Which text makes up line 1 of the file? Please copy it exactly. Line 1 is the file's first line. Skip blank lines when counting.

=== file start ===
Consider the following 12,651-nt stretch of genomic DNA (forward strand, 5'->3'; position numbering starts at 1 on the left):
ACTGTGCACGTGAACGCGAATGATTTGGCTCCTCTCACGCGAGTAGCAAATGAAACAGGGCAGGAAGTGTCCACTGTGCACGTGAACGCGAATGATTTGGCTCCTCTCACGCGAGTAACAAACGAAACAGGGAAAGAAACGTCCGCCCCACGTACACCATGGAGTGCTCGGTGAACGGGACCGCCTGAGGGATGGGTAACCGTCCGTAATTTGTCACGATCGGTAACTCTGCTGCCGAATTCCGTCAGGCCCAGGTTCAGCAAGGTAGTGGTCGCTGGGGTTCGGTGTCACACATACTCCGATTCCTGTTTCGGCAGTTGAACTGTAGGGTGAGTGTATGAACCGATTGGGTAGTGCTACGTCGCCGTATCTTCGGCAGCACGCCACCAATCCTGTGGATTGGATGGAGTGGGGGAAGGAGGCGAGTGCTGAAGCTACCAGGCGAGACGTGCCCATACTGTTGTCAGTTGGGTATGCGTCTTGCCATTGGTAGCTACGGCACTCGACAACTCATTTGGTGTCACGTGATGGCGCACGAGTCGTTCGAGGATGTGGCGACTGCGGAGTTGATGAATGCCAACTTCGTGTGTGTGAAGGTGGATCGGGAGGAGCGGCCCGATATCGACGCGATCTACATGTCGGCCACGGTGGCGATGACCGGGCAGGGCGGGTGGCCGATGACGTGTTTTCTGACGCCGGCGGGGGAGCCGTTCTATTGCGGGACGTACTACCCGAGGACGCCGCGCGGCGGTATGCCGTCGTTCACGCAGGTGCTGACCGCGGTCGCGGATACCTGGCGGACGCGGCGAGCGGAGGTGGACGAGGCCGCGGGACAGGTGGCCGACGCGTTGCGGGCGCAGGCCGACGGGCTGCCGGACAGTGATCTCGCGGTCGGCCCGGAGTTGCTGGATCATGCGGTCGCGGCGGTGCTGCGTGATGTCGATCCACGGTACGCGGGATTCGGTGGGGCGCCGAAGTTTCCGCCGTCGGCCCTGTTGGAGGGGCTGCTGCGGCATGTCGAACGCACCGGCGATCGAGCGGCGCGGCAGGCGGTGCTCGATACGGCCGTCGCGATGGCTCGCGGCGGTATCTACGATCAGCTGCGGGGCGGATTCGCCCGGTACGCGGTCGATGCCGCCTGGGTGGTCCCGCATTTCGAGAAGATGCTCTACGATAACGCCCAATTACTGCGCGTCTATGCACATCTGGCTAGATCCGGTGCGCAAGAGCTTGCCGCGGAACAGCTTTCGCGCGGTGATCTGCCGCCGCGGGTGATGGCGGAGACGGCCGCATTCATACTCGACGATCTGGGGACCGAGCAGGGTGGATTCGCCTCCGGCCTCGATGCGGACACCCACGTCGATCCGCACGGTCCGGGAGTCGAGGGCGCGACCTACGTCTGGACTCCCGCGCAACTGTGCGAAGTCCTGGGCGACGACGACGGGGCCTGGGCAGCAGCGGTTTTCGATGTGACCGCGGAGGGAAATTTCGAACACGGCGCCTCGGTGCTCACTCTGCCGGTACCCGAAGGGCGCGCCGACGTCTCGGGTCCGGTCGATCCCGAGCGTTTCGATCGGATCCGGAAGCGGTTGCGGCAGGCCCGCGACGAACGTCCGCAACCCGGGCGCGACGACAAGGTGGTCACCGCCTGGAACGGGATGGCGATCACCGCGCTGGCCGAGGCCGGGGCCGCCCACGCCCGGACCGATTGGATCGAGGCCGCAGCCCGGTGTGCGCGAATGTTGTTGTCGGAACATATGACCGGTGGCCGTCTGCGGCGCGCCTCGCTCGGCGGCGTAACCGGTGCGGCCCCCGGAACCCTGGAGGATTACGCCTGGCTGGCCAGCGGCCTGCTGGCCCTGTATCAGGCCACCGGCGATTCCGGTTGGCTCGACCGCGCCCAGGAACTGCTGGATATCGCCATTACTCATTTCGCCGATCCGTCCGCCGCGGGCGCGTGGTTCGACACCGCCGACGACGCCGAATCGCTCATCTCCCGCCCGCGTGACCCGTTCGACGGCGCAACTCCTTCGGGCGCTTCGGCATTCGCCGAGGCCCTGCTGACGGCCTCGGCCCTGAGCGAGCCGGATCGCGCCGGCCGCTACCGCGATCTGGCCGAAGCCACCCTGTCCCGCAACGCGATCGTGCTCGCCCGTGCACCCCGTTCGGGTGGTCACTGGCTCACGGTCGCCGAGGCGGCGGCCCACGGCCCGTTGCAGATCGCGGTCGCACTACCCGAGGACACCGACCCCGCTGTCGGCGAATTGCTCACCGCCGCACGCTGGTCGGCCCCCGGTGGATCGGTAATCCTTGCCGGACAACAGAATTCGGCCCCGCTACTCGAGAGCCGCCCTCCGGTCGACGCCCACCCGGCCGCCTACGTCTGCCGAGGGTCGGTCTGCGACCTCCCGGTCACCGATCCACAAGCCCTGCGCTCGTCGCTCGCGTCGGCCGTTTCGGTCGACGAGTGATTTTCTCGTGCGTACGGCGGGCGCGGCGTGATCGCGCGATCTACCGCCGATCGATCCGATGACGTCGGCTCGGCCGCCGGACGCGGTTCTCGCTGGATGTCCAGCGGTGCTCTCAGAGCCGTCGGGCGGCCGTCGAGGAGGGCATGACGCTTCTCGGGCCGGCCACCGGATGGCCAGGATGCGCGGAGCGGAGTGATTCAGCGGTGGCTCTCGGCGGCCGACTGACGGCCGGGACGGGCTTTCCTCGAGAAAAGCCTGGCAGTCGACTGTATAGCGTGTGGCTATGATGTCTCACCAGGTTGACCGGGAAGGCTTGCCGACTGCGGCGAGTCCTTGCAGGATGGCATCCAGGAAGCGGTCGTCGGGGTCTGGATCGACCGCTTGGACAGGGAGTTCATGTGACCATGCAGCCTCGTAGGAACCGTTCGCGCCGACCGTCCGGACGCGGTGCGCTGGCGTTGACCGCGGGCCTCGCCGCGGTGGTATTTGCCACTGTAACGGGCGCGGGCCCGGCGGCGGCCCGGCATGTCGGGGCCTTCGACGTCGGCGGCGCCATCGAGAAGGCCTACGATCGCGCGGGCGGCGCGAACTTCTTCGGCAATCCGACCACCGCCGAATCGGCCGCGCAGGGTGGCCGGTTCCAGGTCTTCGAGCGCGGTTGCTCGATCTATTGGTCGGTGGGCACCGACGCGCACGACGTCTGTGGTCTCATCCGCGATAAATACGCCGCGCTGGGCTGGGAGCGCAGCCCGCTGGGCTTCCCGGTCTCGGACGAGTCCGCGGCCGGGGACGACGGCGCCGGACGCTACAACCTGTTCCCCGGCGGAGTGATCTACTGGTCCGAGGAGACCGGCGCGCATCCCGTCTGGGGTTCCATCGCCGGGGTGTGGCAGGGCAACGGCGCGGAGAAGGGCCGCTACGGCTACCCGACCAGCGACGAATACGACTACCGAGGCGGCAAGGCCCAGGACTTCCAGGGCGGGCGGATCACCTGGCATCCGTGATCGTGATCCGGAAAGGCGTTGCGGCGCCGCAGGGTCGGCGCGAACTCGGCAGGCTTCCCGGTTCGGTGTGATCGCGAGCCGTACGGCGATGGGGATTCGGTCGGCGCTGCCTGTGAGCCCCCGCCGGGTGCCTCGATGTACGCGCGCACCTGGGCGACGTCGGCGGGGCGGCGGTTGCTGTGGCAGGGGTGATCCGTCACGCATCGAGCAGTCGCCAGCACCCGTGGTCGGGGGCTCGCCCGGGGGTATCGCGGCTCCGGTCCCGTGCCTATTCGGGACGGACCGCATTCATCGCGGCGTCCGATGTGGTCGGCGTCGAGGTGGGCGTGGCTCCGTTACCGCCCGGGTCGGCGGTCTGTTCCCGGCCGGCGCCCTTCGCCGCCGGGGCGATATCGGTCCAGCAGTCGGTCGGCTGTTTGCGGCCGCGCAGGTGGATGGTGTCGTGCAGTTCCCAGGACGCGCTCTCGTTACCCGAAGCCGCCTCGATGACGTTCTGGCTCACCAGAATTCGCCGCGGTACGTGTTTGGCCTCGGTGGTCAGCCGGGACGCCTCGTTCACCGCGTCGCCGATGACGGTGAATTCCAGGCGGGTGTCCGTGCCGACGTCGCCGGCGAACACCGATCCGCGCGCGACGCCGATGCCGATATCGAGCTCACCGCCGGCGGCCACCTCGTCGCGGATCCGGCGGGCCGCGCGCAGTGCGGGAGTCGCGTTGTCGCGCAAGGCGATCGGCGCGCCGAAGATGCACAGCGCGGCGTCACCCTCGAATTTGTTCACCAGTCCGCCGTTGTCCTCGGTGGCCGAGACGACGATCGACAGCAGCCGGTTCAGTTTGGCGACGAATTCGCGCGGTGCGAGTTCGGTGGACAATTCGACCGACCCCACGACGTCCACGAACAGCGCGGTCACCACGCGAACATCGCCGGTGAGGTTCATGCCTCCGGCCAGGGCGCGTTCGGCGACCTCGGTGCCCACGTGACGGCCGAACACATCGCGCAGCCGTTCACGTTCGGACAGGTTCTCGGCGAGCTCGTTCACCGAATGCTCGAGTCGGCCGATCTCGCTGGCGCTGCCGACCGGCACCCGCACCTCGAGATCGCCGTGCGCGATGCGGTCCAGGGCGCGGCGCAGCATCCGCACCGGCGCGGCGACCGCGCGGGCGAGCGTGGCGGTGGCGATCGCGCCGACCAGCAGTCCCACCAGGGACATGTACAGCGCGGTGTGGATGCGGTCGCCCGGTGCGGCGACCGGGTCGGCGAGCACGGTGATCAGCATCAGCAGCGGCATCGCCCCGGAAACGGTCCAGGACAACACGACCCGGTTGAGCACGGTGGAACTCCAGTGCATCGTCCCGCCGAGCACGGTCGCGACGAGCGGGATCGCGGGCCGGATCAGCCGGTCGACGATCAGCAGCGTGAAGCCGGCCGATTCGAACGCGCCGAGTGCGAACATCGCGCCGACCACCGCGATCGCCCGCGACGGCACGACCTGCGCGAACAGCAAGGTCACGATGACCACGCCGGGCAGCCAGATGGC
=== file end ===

Consider the following 12,651-nt stretch of genomic DNA (forward strand, 5'->3'; position numbering starts at 1 on the left):